On June 6, 2020, the world celebrated the very first World Green Roof Day or #WGRD, an event that aims to celebrate green roofs all over the world and how they benefit people and the environment. Initiated by Chris Bridgman, the owner of a UK-based landscape construction company, the #WGRD2020 aims to promote green roofing in every city to adjust to climate change. It also ushers in the Green Roofing Association, a group of individuals and businesses who are green roof aficionados, investors, and enablers.
What Is a Green Roof?
In the simplest of terms, a green roof (also called a living roof) is a roof that’s partially or entirely planted over, in some cases, even around chimneys, dormer windows, and seamless rain gutter systems. There are many reasons why homes or buildings install green roofing systems. Let’s look at the primary benefits.
Lessens Urban Heat
The study, “Thermal insulation and cost-effectiveness of green-roof systems: An empirical study in Hong Kong,” explores the effectiveness of using green roofs in densely populated and highly urbanized cities such as Hong Kong. Conducting surveys, case studies, and interviews, the team found that green roofs can lower inside temperature to up to 3.4 C (34.12 F). The multiple roofing layers provided by green roofs insulate the building and protect ceiling materials from UV rays by up to 60%.
Researchers learned, however, that while most respondents want to have green roofs, they are not willing to invest in it. They expect the government to take the lead.
Promotes Energy Efficiency
It follows that when green roofs insulate buildings, these layers help lower the demand for energy consumption needed to cool indoor temperatures by as much as 10% in some buildings. Based on a study by the University of Michigan, the low maintenance and energy cost you gain from green roofing results in more than 50% return on investment. Even with a high initial cashout for green roof installation, users can save on energy bills in the long term. The study discovered that a building with two to three stories could save up to 25 percent on energy costs in the summer.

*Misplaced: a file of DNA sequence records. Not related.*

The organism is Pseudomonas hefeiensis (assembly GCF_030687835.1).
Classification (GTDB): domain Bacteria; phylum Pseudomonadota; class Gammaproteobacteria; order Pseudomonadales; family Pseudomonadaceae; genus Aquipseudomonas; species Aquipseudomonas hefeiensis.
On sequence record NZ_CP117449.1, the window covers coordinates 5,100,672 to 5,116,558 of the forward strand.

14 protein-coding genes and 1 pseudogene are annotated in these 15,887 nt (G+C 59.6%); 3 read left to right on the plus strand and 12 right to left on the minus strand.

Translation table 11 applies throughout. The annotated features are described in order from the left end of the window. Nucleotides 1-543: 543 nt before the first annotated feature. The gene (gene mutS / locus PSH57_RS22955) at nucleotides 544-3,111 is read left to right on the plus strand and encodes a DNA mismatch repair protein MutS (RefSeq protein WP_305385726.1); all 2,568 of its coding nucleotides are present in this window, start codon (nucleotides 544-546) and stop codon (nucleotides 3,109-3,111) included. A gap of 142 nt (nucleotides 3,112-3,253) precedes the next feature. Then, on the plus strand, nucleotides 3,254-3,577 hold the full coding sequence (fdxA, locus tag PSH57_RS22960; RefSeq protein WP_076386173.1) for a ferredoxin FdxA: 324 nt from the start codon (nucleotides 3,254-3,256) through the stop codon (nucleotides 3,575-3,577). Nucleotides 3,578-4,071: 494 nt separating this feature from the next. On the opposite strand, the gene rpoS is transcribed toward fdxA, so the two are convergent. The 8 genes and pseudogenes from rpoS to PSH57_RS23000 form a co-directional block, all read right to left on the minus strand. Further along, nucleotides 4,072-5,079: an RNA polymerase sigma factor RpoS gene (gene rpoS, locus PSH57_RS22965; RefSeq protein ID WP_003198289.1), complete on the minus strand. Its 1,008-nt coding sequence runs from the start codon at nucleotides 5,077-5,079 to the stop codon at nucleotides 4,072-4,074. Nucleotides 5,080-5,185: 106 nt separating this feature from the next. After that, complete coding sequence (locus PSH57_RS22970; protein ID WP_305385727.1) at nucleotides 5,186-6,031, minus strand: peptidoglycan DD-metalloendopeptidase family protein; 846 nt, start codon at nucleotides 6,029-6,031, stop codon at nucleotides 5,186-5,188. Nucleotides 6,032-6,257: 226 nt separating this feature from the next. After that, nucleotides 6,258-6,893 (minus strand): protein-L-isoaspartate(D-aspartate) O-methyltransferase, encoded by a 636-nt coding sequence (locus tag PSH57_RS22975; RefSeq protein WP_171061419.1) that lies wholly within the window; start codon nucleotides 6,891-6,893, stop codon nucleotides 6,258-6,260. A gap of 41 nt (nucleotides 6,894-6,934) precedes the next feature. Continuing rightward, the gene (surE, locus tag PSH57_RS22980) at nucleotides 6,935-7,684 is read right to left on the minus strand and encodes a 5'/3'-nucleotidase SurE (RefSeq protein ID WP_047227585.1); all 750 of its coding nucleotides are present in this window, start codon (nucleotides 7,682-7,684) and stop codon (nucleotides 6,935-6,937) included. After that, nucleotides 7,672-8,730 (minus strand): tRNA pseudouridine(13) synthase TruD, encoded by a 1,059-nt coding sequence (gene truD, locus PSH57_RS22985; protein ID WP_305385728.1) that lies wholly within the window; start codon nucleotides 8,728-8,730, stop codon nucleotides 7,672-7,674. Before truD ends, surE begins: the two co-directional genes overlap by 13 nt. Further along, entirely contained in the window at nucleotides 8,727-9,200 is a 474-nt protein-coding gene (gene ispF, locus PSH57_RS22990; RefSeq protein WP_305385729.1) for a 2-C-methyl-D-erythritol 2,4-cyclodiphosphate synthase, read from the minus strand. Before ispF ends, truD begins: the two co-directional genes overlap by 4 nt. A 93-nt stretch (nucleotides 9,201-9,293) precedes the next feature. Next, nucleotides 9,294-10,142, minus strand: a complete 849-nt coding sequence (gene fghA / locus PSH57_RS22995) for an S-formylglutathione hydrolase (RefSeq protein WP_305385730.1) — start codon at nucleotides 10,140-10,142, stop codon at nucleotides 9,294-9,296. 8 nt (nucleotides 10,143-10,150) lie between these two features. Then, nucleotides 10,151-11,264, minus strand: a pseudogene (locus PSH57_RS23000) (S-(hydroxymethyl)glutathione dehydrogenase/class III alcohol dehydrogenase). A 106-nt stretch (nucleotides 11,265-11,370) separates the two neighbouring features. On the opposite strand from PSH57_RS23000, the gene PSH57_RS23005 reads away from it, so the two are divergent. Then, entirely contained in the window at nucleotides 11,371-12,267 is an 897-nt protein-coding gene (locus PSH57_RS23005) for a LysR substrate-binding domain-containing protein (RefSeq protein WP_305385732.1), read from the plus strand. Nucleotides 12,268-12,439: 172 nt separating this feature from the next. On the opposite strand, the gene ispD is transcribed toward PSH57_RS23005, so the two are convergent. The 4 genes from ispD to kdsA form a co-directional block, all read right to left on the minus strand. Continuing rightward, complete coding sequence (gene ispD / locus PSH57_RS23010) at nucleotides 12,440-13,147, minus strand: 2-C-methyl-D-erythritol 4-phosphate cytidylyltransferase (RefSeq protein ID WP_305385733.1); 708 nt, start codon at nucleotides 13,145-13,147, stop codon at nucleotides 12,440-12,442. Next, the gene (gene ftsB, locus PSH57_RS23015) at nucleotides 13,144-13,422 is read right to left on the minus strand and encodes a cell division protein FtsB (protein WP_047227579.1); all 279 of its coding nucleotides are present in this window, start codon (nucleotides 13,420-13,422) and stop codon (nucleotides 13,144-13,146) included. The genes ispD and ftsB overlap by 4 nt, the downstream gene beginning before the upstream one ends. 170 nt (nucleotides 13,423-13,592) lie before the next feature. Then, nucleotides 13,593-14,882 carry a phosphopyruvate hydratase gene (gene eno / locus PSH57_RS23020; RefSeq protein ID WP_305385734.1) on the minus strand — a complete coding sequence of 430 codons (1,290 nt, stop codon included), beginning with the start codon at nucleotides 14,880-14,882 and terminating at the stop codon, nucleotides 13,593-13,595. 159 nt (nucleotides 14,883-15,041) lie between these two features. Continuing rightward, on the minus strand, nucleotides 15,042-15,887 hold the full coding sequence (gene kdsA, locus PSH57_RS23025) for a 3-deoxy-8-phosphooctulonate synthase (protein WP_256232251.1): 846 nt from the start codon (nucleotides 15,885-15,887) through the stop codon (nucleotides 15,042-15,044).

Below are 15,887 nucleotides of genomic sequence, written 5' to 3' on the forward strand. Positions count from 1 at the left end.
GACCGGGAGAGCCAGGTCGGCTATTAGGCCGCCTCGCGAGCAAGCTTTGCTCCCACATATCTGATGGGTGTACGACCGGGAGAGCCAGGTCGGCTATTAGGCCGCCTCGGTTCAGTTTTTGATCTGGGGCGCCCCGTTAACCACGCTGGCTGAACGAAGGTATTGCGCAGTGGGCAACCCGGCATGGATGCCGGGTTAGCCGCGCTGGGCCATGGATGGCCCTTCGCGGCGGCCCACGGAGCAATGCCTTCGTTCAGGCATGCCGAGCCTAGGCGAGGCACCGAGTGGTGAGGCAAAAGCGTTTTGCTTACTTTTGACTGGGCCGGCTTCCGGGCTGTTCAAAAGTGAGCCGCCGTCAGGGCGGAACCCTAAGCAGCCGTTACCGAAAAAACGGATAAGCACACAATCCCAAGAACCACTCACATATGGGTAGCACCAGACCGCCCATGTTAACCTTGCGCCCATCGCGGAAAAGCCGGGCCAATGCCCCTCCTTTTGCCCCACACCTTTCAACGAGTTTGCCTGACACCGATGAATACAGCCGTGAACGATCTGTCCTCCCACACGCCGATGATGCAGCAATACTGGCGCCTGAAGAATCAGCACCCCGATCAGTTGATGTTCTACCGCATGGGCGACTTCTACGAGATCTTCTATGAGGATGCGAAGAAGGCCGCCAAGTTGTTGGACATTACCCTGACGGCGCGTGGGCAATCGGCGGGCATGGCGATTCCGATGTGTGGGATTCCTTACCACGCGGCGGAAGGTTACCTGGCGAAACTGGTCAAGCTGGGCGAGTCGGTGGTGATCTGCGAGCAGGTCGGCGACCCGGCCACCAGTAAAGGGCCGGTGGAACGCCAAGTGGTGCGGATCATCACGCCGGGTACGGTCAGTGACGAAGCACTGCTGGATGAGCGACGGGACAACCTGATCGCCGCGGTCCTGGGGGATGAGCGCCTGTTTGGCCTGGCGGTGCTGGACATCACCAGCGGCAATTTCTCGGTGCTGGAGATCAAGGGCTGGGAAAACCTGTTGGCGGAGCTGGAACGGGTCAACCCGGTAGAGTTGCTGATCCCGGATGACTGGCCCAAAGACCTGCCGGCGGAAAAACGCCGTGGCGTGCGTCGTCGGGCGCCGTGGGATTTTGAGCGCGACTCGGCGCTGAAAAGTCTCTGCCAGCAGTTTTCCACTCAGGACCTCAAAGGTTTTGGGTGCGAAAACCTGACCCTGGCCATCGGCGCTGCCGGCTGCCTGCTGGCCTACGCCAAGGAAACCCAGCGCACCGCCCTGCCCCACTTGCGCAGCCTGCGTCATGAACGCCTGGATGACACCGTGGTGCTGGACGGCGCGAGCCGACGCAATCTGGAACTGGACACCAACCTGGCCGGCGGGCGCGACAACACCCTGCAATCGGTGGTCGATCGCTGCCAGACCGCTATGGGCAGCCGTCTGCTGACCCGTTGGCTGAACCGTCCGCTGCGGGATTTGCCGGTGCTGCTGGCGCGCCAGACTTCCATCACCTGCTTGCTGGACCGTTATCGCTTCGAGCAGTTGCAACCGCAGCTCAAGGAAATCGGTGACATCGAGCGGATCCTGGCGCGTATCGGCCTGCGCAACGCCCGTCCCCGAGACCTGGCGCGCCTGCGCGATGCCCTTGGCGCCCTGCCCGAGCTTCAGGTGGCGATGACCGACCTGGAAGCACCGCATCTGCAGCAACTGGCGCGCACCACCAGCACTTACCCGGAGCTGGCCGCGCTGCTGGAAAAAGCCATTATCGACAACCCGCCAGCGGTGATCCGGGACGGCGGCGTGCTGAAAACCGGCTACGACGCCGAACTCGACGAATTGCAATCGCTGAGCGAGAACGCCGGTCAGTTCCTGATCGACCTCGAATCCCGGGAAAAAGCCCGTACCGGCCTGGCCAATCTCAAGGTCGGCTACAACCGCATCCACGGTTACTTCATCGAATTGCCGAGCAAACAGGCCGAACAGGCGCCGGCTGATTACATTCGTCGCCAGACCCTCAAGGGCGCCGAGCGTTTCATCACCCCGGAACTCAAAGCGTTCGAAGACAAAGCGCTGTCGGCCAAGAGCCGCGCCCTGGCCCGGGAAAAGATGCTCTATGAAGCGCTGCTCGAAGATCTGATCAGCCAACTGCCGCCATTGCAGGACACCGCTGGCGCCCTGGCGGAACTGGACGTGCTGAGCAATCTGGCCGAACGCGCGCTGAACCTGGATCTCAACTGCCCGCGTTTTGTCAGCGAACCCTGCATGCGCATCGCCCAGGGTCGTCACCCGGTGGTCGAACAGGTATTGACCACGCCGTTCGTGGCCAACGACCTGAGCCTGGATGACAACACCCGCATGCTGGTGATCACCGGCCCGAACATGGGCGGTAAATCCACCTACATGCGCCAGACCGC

Improves Air Quality
The absence or lack of plants and trees in cities often cause air pollution. But cities have a lot of buildings with practically unused roofs, which can be turned into gardens and vegetable patches. A Portland State University research, published in Building and Environment, learned that green roofs are instrumental in improving indoor air quality in commercial buildings.
Testing the air entering two buildings through air vents from the roof, the researchers measured a significantly lower amount of ozone in the green-roofed structure than the one with a regular roof. They also found that vegetation trapped air particles and prevented them from entering the building. These studies, however, also said one green roof could do very little to sanitize the air or the environment; an entire community of green roofs will bring more significant results.
Creates Local Food Sources and Ensures Biodiversity
Installing green roofs is an opportunity to cultivate healthy food sources that will help households save on food costs. By planting vegetables on the roof, homes can be self-sustaining, relying less on retail food supplies and ensuring food-readiness in situations such as the recent lockdowns.
Multiple green roofing systems bring biodiversity as well, providing a healthy ecosystem, which might be the solution we need to fight the coronavirus pandemic problem.
All these rewards raise the question: Should green roofing be mandatory? Many countries have started to implement their clean and green initiatives that have achieved positive results in terms of cleaner environments and cost savings. But green roofing is still a long way from being a culture and convention. This event can perhaps attract more people to its cause.